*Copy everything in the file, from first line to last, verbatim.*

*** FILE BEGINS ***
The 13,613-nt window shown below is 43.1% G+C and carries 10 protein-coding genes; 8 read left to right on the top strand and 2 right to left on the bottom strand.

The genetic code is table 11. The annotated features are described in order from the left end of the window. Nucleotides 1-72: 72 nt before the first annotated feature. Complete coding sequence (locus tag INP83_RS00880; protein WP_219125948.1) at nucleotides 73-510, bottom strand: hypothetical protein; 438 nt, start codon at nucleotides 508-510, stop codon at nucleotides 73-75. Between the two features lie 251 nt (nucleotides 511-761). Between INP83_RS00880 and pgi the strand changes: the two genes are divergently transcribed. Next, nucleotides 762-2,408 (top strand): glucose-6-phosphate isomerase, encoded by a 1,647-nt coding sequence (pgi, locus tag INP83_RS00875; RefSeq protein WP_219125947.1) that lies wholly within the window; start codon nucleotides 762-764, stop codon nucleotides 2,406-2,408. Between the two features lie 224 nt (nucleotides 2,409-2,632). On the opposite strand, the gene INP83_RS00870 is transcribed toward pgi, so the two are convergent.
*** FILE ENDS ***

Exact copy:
The 13,613-nt window shown below is 43.1% G+C and carries 10 protein-coding genes; 8 read left to right on the top strand and 2 right to left on the bottom strand.

The genetic code is table 11. The annotated features are described in order from the left end of the window. Nucleotides 1-72: 72 nt before the first annotated feature. Complete coding sequence (locus tag INP83_RS00880; protein WP_219125948.1) at nucleotides 73-510, bottom strand: hypothetical protein; 438 nt, start codon at nucleotides 508-510, stop codon at nucleotides 73-75. Between the two features lie 251 nt (nucleotides 511-761). Between INP83_RS00880 and pgi the strand changes: the two genes are divergently transcribed. Next, nucleotides 762-2,408 (top strand): glucose-6-phosphate isomerase, encoded by a 1,647-nt coding sequence (pgi, locus tag INP83_RS00875; RefSeq protein WP_219125947.1) that lies wholly within the window; start codon nucleotides 762-764, stop codon nucleotides 2,406-2,408. Between the two features lie 224 nt (nucleotides 2,409-2,632). On the opposite strand, the gene INP83_RS00870 is transcribed toward pgi, so the two are convergent.